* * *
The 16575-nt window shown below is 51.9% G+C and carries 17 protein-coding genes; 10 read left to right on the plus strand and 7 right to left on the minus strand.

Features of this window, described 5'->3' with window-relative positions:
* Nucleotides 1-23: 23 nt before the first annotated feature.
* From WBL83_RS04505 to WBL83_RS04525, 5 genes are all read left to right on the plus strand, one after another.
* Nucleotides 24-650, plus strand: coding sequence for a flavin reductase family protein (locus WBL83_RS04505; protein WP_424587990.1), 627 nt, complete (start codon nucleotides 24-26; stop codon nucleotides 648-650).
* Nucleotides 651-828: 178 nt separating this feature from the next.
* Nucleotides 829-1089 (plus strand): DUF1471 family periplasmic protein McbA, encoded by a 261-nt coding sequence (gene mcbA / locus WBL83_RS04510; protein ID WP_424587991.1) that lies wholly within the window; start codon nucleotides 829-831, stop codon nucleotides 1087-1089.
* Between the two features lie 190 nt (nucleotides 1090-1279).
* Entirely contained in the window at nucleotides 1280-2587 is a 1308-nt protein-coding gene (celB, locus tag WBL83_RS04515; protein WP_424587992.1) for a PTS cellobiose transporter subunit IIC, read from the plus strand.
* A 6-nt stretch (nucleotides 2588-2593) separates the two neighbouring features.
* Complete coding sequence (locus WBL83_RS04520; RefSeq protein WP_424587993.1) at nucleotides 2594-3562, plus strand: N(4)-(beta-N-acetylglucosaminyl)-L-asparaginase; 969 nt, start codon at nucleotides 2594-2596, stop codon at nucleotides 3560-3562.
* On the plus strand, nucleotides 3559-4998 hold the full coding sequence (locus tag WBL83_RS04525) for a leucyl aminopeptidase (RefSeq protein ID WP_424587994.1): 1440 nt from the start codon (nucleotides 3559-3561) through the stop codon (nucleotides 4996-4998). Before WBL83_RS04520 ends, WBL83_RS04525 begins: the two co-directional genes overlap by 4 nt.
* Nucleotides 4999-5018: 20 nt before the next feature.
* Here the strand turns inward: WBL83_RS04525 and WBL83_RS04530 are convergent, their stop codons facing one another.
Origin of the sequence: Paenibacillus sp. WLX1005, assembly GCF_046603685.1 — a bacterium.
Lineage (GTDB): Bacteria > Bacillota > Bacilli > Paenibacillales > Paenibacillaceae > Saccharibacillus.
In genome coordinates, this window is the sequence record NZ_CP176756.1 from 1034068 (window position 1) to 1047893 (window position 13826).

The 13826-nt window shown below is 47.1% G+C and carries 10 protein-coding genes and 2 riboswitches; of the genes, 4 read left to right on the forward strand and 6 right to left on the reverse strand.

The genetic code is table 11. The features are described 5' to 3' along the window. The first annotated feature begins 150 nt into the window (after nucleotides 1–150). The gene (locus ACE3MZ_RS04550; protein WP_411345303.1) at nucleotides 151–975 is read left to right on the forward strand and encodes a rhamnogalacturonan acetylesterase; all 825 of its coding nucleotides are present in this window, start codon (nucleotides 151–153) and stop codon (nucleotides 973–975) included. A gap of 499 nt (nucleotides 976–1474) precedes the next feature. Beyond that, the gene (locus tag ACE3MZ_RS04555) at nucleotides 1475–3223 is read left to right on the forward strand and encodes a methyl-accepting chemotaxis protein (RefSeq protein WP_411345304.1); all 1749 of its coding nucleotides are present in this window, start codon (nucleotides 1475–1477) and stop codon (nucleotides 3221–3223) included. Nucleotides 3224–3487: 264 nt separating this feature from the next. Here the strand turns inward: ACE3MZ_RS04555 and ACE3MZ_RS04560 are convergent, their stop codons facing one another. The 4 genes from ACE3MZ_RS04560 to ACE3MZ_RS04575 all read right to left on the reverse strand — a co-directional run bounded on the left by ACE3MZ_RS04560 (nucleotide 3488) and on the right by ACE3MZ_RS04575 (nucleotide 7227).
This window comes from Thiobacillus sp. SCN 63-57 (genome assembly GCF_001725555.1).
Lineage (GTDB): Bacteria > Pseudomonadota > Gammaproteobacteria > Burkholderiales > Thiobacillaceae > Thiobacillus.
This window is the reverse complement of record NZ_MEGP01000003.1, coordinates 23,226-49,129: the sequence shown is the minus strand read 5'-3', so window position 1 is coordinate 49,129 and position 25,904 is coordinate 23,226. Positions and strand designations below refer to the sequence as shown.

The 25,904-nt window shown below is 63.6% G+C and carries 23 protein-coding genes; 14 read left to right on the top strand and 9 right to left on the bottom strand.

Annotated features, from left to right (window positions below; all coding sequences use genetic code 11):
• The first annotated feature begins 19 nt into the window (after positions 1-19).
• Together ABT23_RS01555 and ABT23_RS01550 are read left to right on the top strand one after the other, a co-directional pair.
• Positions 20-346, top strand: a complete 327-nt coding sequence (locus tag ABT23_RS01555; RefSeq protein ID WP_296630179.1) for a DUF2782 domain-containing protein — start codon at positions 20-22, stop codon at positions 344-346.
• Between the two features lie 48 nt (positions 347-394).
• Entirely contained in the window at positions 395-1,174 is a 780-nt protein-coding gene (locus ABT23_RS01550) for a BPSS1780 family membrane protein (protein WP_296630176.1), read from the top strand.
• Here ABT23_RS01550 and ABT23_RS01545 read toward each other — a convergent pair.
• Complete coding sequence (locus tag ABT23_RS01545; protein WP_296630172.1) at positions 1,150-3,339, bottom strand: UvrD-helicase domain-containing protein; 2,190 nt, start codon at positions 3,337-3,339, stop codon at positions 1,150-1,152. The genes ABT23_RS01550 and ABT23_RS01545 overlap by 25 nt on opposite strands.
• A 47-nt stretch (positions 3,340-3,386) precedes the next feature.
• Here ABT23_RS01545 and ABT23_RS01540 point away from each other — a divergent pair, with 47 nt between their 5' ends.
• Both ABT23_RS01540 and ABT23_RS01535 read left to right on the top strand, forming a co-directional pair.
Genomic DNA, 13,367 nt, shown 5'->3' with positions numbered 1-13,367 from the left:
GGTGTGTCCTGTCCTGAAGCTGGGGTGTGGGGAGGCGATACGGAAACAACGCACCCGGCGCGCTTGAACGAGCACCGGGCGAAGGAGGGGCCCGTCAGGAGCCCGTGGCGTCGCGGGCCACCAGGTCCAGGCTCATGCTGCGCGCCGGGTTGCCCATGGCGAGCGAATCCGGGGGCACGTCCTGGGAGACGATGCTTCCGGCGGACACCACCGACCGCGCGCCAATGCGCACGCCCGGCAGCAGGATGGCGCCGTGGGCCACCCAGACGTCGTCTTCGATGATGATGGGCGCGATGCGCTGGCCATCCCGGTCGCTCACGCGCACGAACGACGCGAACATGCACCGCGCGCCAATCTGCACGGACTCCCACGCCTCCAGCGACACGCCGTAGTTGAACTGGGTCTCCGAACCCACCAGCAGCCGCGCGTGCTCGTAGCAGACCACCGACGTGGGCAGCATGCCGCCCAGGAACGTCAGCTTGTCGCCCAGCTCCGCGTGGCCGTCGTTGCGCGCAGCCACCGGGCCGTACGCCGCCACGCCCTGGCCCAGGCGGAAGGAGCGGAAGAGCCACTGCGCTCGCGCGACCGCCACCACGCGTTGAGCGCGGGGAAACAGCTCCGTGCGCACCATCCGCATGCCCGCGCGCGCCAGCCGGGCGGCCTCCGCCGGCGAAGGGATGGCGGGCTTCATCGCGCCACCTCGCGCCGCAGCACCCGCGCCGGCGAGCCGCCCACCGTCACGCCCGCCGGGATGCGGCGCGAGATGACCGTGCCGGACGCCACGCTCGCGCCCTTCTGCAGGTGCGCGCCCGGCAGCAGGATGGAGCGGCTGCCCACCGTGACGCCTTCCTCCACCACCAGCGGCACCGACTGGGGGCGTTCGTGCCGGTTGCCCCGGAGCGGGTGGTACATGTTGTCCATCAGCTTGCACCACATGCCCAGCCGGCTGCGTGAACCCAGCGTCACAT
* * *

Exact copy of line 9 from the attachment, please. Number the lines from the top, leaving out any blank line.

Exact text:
* Entirely contained in the window at nucleotides 1280-2587 is a 1308-nt protein-coding gene (celB, locus tag WBL83_RS04515; protein WP_424587992.1) for a PTS cellobiose transporter subunit IIC, read from the plus strand.